Friday, March 9, 2007

Is the second amendment a collective right or an individual right?

Consider the second amendment:

"A well regulated militia, being necessary to the security of a free state, the right of the people to keep and bear arms, shall not be infringed."
In the appeal for SHELLY PARKER, ET AL., Vs. DISTRICT OF COLUMBIA AND ADRIAN M. FENTY, MAYOR OF THE DISTRICT OF COLUMBIA, in regards to the Washington D.C. "gun ban", the appeals court reverses the previous ruling finding that the second amendment refers to a collective right, rather than an individual right. For a summary see BREITBART.COM. Consider the following language from their decision:

"In determining whether the Second Amendment’s guarantee is an individual one, or some sort of collective right, the most important word is the one the drafters chose to describe the holders of the right—“the people.” That term is found in the First, Second, Fourth, Ninth, and Tenth Amendments. It has never been doubted that these provisions were designed to protect the interests of individuals against government intrusion,interference, or usurpation. We also note that the Tenth Amendment—“The powers not delegated to the United States by the Constitution, nor prohibited by it to the states, are reserved to the states respectively, or to the people”—indicates that the authors of the Bill of Rights were perfectly capable of distinguishing between “the people,” on the one hand, and “the states,” on the other. The natural reading of “the right of the people” in the Second Amendment would accord with usage elsewhere in the Bill of Rights."
Notice how they, correctly, read the references to states rights vs. the rights of the people. The constitution doesn't take a highly educated scholar to interpret folks, it's written in plain english. Everywhere in the Bill of Rights, the language refering to states rights and the rights of the people is consistent.

The Supreme Court also interprets the language of the Bill of Rights this way. In United States v. Verdugo-Urquidez, 494 U.S. 259 (1990), the Court looked specifically at the Constitution and Bill of Rights’ use of “people” in the course of holding that the Fourth Amendment did not protect the rights of non-citizens on foreign soil:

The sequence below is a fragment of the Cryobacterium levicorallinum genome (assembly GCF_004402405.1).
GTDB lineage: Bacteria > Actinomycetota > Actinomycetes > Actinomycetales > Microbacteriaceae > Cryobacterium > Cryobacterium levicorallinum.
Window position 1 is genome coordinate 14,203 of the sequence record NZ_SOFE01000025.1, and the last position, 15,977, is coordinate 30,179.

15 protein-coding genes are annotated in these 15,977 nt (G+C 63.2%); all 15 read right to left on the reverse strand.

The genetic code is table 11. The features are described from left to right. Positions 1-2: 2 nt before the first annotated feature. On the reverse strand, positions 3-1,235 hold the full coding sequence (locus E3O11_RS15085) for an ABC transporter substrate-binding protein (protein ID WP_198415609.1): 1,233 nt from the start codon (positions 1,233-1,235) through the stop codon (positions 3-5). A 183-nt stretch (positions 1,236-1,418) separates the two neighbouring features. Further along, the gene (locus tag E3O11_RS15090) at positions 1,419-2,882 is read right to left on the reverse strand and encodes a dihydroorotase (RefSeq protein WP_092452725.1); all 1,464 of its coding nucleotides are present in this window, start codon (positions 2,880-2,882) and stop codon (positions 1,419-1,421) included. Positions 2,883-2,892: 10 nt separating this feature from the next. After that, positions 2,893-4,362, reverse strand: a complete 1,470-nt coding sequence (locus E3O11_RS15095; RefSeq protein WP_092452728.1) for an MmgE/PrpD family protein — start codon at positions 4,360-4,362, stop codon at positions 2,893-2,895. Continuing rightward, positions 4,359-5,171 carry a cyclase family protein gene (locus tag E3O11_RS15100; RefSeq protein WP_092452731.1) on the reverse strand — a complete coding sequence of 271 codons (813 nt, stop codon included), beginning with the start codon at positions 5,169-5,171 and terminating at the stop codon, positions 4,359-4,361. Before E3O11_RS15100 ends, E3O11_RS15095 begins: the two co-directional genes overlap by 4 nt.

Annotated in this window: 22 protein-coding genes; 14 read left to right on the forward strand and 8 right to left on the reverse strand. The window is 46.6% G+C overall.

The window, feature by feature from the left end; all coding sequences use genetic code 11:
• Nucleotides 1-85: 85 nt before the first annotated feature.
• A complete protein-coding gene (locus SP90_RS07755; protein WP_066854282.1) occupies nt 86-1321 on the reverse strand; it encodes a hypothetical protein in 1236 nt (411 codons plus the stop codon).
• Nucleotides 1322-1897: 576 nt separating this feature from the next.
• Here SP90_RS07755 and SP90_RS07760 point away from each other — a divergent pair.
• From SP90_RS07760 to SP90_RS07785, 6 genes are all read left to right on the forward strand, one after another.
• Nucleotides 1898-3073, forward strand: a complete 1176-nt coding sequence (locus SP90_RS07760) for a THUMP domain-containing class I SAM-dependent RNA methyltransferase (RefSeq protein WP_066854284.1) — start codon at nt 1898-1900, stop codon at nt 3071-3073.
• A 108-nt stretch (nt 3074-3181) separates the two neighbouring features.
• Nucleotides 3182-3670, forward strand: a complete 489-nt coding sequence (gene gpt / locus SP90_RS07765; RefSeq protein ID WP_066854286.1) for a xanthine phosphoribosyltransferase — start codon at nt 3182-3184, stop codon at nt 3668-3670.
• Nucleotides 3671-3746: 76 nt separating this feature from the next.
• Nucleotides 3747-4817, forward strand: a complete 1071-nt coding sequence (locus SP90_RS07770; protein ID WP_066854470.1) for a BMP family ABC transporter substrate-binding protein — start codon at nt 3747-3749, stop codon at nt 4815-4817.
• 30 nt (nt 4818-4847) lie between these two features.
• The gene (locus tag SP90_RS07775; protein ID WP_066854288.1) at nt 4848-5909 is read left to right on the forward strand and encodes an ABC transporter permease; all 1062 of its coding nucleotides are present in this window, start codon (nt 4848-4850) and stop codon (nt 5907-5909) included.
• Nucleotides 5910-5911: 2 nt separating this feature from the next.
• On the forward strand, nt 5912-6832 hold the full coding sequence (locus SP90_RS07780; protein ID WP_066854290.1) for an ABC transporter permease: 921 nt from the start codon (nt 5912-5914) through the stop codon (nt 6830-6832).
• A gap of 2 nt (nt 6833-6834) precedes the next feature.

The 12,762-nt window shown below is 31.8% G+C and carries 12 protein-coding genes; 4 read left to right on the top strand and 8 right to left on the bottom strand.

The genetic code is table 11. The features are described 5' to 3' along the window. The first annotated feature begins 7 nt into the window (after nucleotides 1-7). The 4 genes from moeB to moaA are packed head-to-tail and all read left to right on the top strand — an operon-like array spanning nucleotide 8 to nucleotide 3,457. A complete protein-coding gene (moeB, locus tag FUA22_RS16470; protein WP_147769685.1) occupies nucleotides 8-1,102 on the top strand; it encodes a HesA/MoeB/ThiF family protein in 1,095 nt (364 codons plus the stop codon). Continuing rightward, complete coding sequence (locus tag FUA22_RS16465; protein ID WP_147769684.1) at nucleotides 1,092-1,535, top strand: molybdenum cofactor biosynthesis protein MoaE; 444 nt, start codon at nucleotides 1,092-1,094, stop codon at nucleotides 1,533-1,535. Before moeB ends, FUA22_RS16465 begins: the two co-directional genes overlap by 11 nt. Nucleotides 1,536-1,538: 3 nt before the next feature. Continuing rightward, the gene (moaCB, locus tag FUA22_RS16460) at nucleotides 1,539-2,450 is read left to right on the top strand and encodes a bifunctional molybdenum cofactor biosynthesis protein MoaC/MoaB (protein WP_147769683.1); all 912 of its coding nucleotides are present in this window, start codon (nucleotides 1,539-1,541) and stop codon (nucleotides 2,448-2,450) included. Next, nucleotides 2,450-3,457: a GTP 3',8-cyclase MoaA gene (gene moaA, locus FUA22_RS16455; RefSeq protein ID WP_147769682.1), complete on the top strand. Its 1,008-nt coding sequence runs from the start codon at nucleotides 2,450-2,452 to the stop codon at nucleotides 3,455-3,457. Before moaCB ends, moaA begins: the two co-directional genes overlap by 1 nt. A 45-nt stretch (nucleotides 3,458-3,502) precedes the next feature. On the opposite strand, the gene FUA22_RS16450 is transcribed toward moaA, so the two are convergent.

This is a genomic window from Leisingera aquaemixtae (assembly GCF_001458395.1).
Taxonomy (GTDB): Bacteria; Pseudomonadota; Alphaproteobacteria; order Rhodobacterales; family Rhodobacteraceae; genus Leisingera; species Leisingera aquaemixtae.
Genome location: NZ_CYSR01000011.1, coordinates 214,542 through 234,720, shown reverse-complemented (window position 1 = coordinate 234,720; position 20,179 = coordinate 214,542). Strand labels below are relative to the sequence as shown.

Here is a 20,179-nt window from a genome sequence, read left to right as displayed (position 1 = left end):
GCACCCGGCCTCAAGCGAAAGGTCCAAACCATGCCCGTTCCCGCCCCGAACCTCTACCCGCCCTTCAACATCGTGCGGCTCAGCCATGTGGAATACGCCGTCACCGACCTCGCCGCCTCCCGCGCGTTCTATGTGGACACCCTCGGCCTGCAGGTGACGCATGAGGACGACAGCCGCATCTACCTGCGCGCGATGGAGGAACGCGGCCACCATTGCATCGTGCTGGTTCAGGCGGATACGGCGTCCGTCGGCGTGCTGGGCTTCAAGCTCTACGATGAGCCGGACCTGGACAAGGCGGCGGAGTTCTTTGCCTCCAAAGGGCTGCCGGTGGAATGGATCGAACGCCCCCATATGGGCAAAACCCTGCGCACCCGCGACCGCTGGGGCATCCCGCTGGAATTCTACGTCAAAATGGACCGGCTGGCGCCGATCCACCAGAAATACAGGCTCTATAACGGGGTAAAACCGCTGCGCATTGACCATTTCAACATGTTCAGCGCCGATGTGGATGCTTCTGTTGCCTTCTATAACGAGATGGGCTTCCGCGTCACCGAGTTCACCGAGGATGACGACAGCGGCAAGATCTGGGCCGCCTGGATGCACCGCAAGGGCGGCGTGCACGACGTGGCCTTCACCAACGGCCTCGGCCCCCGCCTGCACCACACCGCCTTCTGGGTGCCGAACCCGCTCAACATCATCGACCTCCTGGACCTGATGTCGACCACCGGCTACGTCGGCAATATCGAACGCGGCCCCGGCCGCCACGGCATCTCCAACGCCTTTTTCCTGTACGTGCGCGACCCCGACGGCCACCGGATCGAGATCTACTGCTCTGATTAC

'“[T]he people” seems to have been a term of art employed in select parts of the Constitution. The Preamble declares that the Constitution is ordained and established by “the People of the United States.” The Second Amendment protects “the right of the people to keep and bear Arms,” and the Ninth and Tenth Amendments provide that certain rights and powers are retained by and reserved to “the people.” See also U.S. CONST., amdt. 1; Art. I, § 2, cl. 1. While this textual exegesis is by no means conclusive, it suggests that “the people” protected by the Fourth Amendment, and by the First and Second Amendments, and to whom rights and powers are reserved in the Ninth and Tenth Amendments, refers to a class of persons who are part of a national community or who have otherwise developed sufficient connection with this country to be considered part of that community.'
So, is the second amendment a collective "state" right, or is it an individual right? Consider the case of United States v. Miller, 307 U.S. 174 (1939). Miller, a rare Second Amendment precedent in the Supreme Court, the holding of which we discuss below, described the militia in the following terms:

The Militia which the States were expected to maintain and train is set in contrast with Troops which they were forbidden to keep without the consent of Congress. The sentiment of the time strongly disfavored standing armies; the common view was that adequate defense of country and laws could be secured through the Militia—civilians primarily, soldiers on occasion.

The signification attributed to the term Militia appears from the debates in the Convention, the history and legislation of Colonies and States, and the writings of approved commentators. These show plainly enough that the Militia comprised all males physically capable of acting in concert for the common defense. “A body of citizens enrolled for military discipline.” And further, that ordinarily when called for service these men were expected to appear bearing arms supplied by themselves and of the kind in common use at the time.
According to Miller, the militia included “all males physically capable of acting in concert for the common defence” who were “enrolled for military discipline.” And Miller’s expansive definition of the militia is in accord with the second Militia Act of 1792, passed by the Second Congress.

In reading the Federalist Papers and other documents concurrent with the Constitution and The Bill of Rights, it is quite clear that the second amendment is an "individual" right, and not a collective one.

Any questions?